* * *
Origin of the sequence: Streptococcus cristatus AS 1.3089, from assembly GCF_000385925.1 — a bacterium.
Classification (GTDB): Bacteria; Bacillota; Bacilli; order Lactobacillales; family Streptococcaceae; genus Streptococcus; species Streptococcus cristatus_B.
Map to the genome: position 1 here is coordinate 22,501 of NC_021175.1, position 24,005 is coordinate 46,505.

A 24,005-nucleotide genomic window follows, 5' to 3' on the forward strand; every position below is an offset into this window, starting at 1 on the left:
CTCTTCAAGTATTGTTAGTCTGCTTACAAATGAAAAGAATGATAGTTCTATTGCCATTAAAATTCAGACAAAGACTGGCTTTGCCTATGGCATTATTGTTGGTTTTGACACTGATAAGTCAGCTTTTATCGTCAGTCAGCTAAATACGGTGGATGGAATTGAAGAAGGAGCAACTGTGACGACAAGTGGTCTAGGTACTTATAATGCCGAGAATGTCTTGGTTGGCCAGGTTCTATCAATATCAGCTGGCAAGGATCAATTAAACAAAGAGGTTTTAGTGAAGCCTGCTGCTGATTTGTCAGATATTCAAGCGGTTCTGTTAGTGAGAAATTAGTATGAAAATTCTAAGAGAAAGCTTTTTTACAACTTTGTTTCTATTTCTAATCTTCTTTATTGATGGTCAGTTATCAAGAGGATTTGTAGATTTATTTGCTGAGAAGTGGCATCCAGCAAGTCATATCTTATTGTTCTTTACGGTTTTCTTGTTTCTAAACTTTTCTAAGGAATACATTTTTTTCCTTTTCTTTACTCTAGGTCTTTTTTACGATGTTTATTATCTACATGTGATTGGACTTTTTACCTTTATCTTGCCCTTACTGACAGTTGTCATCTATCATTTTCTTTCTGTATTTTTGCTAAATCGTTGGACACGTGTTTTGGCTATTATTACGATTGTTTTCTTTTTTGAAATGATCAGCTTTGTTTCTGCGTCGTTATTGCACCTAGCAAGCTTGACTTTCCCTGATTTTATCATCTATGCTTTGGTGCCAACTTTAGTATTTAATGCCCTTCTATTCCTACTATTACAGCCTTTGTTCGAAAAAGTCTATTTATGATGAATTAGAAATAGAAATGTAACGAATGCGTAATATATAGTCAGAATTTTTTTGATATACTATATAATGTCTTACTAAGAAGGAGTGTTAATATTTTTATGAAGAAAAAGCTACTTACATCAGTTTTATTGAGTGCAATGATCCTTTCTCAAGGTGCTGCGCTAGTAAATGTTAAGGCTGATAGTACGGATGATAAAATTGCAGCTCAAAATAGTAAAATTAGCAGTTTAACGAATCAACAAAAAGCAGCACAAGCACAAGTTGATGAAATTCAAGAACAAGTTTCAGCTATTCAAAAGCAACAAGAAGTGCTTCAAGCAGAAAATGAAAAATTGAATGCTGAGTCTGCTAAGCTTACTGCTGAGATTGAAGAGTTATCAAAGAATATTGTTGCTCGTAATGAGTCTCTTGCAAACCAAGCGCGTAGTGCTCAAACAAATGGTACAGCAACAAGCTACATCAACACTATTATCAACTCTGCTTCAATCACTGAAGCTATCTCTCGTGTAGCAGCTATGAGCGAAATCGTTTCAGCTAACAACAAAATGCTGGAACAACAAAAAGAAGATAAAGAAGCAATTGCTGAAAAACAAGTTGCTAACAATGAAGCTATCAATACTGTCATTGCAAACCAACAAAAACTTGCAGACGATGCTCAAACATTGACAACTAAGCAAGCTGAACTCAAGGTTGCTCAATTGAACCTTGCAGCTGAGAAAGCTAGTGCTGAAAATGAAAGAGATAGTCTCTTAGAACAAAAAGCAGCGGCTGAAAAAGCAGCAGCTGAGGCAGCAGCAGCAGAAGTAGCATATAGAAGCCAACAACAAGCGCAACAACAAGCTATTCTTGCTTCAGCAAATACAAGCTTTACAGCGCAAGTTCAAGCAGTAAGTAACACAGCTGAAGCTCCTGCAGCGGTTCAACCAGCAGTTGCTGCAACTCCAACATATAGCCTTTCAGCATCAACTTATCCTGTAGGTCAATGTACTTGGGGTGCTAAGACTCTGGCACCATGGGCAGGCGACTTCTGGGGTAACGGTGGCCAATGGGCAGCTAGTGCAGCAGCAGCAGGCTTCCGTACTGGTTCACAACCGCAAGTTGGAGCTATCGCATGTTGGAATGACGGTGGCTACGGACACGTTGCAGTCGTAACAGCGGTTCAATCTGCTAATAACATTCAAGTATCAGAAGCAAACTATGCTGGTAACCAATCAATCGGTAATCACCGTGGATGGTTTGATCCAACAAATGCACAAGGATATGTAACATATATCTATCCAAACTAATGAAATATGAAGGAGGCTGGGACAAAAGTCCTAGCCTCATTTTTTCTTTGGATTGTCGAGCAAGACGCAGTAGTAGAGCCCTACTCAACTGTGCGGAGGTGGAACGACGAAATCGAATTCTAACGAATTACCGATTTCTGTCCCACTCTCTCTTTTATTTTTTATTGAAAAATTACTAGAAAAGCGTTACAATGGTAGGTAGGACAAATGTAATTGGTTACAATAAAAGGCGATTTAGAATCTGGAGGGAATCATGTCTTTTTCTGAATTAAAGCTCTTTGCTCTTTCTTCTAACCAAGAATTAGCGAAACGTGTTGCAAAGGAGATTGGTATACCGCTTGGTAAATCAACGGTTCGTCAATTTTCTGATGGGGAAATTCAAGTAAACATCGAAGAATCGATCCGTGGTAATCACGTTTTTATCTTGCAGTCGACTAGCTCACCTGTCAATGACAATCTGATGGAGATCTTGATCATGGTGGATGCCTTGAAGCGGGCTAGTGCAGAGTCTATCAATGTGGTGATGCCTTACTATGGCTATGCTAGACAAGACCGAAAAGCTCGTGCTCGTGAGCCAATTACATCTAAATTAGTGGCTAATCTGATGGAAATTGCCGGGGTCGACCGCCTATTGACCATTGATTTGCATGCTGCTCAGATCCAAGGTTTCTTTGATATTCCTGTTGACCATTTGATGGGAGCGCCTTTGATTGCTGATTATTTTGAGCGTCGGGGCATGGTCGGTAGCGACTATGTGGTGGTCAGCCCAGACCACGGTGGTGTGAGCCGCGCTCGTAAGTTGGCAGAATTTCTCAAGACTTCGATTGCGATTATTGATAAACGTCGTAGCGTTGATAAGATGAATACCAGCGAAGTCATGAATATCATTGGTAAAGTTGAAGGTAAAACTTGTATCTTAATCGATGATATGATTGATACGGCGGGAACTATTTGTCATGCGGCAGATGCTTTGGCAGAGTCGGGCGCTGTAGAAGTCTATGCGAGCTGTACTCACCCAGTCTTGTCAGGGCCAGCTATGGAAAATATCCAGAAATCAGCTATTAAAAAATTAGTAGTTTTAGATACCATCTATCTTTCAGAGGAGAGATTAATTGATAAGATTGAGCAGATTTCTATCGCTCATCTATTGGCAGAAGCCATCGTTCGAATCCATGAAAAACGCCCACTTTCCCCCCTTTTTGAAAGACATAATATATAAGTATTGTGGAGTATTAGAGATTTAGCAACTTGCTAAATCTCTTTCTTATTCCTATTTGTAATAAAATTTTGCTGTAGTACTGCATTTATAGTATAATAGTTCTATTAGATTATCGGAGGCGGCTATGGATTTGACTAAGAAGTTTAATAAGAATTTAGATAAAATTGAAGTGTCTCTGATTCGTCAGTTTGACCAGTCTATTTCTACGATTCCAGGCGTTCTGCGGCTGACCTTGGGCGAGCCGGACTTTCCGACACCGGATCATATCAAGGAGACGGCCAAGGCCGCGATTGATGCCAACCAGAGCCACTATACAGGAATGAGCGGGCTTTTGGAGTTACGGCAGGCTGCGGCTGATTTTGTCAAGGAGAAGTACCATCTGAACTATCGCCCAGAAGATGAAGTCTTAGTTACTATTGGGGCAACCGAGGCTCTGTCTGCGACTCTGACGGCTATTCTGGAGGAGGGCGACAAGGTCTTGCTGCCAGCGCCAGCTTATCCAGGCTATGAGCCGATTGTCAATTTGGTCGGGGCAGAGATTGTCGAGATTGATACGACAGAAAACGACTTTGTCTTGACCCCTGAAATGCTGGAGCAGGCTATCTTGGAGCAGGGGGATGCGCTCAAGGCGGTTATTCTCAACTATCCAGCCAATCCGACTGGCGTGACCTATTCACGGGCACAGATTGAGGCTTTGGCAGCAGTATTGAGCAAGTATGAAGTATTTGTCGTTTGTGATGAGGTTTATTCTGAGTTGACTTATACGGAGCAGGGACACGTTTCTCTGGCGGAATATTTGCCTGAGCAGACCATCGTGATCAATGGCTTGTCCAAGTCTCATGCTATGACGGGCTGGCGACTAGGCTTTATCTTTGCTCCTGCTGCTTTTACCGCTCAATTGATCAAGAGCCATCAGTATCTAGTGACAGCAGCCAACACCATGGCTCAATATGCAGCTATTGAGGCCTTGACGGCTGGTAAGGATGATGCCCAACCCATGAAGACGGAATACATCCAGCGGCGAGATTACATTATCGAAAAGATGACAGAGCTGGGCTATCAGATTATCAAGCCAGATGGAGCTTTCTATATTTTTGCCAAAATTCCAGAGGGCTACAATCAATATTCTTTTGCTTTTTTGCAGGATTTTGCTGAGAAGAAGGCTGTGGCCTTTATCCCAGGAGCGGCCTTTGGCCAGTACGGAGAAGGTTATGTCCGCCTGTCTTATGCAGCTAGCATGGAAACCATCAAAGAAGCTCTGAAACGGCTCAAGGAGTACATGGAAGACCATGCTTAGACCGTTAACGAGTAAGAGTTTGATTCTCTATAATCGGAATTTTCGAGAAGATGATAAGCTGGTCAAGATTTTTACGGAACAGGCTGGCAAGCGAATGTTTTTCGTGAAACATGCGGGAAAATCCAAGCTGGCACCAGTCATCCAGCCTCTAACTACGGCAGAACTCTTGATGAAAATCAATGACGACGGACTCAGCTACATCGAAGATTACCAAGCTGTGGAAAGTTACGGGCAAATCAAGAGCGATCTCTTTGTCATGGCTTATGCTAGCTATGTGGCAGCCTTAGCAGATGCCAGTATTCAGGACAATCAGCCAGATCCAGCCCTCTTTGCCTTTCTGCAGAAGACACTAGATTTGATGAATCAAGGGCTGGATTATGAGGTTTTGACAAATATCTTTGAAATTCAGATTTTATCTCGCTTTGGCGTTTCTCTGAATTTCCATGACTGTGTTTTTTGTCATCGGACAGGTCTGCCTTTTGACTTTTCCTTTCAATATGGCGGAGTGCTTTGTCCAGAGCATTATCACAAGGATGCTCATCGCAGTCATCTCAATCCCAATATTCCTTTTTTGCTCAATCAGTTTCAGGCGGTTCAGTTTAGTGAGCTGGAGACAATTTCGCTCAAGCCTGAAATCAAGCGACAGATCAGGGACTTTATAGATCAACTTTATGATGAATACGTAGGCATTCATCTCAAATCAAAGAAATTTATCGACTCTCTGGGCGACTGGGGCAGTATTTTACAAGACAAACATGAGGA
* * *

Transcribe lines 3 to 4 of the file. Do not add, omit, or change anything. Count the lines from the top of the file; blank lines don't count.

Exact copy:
Map to the genome: position 1 here is coordinate 22,501 of NC_021175.1, position 24,005 is coordinate 46,505.

A 24,005-nucleotide genomic window follows, 5' to 3' on the forward strand; every position below is an offset into this window, starting at 1 on the left: